PRETORIA (Reuters) - Chinese President Xi Jinping promised $14.7 billion of investment on Tuesday during a state visit to South Africa, where President Cyril Ramaphosa is on a mission to kick-start economic growth after a decade of stagnation.
The rand firmed more than one percent after Ramaphosa announced China’s investment pledge, which takes the amount overseas economies have committed to invest in South Africa to $35 billion since the start of the month.
Those commitments will help ease worries about the health of the South African economy, which has performed poorly despite investor optimism when Ramaphosa replaced scandal-plagued Jacob Zuma in February.
“We have agreed that we must work as partners to improve the lives of our peoples by elevating our business, commercial and trade ties,” Ramaphosa told a joint news conference with Xi.
Xi said China would take “active measures” to expand imports from Africa’s most industrialised economy.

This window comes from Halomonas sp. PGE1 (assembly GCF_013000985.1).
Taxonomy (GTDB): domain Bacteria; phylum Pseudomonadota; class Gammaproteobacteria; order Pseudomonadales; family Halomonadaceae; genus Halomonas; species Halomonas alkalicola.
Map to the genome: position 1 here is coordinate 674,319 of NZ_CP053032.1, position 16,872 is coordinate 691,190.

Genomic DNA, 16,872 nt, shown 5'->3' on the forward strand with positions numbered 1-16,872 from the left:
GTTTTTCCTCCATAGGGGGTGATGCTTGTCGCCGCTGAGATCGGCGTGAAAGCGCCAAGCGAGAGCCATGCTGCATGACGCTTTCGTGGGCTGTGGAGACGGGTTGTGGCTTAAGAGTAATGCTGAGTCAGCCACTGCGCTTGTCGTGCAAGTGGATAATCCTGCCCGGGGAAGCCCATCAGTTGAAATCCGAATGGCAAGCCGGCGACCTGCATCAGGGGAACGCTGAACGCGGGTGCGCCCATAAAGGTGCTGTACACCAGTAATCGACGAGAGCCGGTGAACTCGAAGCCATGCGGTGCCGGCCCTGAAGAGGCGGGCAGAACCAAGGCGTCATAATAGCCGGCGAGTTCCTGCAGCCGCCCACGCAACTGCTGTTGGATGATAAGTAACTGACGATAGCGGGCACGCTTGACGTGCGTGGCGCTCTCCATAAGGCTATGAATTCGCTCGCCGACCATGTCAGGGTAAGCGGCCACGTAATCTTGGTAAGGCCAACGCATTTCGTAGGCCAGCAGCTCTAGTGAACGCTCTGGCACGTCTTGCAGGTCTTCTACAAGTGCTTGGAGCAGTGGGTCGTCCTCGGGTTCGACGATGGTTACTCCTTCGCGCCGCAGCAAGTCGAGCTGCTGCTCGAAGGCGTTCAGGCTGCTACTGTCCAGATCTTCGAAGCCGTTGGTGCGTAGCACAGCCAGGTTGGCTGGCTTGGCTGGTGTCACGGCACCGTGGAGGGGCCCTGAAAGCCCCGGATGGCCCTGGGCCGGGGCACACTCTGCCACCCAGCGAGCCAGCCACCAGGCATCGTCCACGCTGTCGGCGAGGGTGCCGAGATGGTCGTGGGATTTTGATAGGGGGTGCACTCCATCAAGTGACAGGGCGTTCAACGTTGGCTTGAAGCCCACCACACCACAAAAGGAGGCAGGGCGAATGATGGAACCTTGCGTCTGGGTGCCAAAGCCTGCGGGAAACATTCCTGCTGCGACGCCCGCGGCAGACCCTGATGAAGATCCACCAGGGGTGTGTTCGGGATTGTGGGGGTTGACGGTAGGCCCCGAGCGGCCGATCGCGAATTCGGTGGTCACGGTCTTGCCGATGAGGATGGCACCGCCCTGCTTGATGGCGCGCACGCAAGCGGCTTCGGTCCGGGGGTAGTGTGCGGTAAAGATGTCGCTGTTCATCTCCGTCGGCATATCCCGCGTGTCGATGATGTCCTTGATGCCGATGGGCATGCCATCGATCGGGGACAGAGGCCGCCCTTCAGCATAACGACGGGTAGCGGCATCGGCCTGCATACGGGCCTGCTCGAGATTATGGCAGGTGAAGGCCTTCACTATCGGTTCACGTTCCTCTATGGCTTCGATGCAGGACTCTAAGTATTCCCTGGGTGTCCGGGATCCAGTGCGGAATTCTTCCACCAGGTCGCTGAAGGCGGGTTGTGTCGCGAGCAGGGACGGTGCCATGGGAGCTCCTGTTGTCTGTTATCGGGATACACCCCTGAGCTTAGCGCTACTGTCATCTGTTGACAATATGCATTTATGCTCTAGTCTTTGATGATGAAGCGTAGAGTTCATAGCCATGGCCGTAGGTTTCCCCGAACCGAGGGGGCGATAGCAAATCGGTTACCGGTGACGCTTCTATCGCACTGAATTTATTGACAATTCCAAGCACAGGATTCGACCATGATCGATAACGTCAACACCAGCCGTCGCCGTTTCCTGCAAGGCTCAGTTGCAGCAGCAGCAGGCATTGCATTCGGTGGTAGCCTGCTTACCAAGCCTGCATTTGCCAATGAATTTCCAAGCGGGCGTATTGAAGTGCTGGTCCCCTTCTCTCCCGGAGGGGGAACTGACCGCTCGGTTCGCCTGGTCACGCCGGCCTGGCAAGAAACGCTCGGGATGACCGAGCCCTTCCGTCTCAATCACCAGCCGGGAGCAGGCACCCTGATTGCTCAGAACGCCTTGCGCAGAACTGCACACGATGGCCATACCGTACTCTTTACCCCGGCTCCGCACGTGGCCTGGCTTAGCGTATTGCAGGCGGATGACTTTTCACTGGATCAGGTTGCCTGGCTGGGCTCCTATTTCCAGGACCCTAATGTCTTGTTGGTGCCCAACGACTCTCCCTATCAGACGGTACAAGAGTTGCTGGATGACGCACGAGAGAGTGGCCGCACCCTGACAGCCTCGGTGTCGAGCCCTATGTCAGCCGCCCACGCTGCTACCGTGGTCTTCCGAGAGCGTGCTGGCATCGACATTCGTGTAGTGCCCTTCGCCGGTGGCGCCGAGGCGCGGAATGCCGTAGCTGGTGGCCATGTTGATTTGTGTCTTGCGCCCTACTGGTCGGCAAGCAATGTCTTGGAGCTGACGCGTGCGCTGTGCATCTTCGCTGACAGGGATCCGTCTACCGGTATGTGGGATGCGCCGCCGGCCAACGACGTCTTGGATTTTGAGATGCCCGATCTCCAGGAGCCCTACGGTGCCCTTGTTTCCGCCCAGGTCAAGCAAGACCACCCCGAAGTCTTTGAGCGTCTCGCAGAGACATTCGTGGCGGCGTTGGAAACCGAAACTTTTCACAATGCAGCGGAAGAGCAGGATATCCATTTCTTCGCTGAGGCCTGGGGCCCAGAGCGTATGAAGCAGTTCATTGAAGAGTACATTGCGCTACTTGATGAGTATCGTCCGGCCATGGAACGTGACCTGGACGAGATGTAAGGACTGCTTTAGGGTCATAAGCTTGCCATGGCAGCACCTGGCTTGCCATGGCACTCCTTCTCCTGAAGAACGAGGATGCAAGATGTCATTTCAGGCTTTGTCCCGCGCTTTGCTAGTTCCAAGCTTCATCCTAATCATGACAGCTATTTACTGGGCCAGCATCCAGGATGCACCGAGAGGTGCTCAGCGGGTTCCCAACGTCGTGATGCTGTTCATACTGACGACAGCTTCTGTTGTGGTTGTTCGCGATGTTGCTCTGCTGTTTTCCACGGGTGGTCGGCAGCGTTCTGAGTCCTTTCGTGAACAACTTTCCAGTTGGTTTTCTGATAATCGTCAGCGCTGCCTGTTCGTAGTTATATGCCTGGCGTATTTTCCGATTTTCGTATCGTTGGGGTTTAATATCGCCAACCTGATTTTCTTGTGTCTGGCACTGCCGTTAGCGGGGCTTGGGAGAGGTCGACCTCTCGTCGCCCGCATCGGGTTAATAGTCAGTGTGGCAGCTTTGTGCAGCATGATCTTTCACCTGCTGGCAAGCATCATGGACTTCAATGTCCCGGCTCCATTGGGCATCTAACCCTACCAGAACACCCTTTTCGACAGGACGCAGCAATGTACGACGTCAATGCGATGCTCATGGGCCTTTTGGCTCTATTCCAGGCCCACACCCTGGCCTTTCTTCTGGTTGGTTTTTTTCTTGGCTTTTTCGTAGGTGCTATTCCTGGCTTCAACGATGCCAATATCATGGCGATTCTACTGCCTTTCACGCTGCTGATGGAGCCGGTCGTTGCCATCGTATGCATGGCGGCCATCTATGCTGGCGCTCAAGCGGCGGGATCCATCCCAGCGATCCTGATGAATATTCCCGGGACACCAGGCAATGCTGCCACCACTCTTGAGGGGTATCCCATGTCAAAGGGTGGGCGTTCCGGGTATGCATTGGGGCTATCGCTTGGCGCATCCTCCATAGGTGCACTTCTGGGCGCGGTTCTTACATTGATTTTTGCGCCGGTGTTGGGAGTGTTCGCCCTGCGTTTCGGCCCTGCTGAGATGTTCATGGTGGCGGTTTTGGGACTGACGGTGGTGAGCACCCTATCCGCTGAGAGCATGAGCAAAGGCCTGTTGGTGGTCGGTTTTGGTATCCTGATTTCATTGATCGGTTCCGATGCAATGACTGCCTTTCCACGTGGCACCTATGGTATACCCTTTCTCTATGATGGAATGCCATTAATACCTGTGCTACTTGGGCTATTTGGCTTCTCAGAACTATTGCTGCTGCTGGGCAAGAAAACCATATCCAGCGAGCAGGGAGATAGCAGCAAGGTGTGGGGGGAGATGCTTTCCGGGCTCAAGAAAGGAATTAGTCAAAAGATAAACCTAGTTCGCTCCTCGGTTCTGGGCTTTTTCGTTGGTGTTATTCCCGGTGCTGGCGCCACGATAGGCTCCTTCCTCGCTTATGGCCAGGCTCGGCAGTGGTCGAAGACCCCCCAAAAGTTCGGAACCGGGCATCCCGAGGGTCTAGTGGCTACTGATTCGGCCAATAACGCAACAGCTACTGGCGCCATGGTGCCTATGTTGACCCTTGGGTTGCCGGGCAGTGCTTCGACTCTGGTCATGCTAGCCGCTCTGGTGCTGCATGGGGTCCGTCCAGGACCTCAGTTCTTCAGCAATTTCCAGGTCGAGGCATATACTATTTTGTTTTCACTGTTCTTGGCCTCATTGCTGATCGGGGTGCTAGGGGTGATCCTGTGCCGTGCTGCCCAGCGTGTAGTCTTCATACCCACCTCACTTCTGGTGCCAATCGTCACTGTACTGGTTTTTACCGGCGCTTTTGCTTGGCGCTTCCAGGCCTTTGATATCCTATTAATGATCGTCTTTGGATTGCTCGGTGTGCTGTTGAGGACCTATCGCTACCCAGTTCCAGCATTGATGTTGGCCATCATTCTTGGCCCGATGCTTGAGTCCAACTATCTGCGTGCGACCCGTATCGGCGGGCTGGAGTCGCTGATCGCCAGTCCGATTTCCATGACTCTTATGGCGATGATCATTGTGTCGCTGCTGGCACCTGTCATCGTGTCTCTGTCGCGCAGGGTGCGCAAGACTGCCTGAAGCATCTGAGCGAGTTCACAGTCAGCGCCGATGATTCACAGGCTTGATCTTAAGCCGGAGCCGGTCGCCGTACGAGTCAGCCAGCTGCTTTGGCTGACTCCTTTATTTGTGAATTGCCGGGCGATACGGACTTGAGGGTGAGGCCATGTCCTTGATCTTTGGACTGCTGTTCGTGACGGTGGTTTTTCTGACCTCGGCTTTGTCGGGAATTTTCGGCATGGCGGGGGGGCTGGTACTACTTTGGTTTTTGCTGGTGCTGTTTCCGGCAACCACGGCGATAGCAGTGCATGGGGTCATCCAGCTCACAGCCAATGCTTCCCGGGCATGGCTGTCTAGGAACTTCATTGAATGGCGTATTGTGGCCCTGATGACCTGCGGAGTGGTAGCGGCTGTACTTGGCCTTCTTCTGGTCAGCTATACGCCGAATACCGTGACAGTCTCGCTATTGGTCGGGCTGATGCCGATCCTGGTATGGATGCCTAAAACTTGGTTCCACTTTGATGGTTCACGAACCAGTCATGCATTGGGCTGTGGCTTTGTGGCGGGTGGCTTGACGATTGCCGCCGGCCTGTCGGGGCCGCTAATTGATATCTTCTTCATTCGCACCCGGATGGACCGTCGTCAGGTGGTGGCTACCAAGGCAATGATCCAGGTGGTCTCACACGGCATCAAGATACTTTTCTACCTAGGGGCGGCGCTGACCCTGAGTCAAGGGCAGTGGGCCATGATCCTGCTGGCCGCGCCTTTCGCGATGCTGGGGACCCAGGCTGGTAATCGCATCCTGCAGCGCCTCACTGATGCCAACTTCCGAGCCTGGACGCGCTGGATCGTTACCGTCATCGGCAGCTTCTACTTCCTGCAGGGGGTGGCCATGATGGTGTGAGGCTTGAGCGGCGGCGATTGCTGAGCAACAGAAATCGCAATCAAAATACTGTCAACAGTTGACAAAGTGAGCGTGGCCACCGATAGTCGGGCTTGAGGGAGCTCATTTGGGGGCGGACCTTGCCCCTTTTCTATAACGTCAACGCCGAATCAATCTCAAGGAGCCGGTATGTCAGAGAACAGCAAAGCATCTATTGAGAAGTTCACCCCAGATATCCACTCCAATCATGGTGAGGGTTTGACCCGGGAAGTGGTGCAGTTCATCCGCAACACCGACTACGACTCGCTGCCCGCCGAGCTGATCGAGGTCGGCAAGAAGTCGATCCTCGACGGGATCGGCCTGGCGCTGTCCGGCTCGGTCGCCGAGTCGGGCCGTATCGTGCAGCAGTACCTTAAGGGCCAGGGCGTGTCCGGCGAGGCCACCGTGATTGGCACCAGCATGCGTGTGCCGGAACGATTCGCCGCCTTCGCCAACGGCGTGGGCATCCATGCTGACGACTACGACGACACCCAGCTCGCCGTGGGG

Ramaphosa will host Xi and the leaders of Brazil, Russia and India at a summit of the BRICS group of emerging economies in Johannesburg later this week, where he will be looking to secure further investment pledges.
Among agreements signed on Tuesday, Chinese banks lent a combined $2.8 billion to struggling South African state power utility Eskom and logistics company Transnet.
Ramaphosa has focused on revitalising Eskom, which received an injection of $2.5 billion from China Development Bank and reported a $171 million full-year loss on Monday.
Transnet, one of a handful of state firms accused of irregularities in the awarding of state contracts under former President Jacob Zuma, received $300 million from Industrial and Commercial Bank of China. Zuma denies wrongdoing.
South Africa’s Trade and Industry Minister Rob Davies said other investments planned by China included an expansion of electronics firm Hisense’s local operations and a metallurgical complex in Limpopo province.
“We are looking to promote investment-led trade,” Davies said. “The same is what we are looking for from our BRICS partners. More investment and less outright pushing of products into a market.”
Editing by James Macharia